3. Larsen DF, Yeon DJ, Oakley AAA, Mitchell G. Wells syndrome (eosinophilic cellulitis) | DermNet NZ [Internet]. dermnetnz.org. 2020. Available from: https://dermnetnz.org/topics/wells-syndrome
  4. GARD Rare Disease Information - Wells syndrome - National Organization for Rare Disorders [Internet]. rarediseases.org. 2022 [cited 2023 Aug 23]. Available from: https://rarediseases.org/gard-rare-disease/wells-syndrome/
  5. Familial Eosinophilic Cellulitis - Symptoms, Causes, Treatment | NORD [Internet]. rarediseases.org. 2009 [cited 2023 Aug 23]. Available from: https://rarediseases.org/rare-diseases/familial-eosinophilic-cellulitis/
  6. Heelan K, Ryan JF, Shear NH, Egan CA. Wells syndrome (eosinophilic cellulitis): Proposed diagnostic criteria and a literature review of the drug-induced variant. Journal of Dermatological Case Reports. 2013 Dec 30;7(4).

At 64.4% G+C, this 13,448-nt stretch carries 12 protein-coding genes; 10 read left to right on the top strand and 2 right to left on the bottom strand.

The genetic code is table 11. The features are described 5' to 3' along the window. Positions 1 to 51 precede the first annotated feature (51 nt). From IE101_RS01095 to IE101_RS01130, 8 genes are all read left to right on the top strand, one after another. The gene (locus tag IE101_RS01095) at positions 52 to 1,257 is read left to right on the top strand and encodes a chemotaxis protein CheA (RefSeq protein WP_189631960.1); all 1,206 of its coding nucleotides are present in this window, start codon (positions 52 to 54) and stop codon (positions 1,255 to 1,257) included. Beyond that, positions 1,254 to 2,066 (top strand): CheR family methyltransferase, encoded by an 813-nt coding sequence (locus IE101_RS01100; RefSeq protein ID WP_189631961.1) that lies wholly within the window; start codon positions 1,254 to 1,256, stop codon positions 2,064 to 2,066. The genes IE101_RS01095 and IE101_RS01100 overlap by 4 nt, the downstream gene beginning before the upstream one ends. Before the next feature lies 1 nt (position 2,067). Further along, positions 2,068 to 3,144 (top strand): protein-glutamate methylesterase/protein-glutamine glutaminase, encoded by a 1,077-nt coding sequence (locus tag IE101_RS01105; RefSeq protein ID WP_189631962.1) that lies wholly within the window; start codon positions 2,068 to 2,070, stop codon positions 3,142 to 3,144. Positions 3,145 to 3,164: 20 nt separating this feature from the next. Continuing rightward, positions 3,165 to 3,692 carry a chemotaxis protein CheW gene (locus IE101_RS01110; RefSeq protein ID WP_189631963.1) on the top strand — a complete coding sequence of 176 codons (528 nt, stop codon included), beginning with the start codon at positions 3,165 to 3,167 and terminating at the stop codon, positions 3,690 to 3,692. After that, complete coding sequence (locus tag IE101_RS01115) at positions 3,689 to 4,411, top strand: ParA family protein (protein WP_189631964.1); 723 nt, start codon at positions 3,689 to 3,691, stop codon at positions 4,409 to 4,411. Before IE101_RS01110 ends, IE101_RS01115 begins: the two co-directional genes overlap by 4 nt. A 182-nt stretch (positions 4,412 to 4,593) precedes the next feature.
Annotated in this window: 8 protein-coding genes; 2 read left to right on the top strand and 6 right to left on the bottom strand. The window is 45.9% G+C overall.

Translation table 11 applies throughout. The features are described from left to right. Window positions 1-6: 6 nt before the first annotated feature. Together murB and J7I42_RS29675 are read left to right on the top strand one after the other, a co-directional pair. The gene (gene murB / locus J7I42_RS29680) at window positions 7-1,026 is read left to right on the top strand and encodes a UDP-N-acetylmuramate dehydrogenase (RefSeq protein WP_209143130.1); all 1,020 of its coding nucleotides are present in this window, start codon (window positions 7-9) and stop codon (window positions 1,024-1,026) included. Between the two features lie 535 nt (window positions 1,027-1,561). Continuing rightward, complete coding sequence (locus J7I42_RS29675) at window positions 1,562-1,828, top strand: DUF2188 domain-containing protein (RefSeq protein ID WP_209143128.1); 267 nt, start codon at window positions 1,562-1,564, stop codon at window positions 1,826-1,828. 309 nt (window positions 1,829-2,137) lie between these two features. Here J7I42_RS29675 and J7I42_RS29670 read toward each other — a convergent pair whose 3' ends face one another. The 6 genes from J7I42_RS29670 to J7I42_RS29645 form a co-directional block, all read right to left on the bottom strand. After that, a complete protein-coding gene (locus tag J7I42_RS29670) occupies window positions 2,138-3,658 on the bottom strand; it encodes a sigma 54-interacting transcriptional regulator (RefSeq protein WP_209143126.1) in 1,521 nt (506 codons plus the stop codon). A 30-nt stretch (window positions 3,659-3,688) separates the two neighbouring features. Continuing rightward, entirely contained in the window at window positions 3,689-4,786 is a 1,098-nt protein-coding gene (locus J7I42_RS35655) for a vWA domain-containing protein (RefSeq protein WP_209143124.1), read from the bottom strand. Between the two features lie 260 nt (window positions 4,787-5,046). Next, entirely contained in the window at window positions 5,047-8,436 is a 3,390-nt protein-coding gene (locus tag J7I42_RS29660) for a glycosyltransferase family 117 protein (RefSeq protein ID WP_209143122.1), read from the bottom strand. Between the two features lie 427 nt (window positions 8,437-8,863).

7. Wells syndrome | Genetic and Rare Diseases Information Center (GARD) – an NCATS Program [Internet]. Nih.gov. 2015. Available from: https://rarediseases.info.nih.gov/diseases/329/wells-syndrome
  8. Cline M. Histiocytes and histiocytosis [see comments]. Blood. 1994 Nov 1;84(9):2840–53.
  9. Oakley DA, Nixon AR, Mitchell G. Fixed drug eruption | DermNet NZ [Internet]. dermnetnz.org. 2021. Available from: https://dermnetnz.org/topics/fixed-drug-eruption
  10. Brown TM, Krishnamurthy K. Histology, Dermis [Internet]. PubMed. Treasure Island (FL): StatPearls Publishing; 2020. Available from: https://www.ncbi.nlm.nih.gov/books/NBK535346/#:~:text=The%20dermis%20is%20a%20connective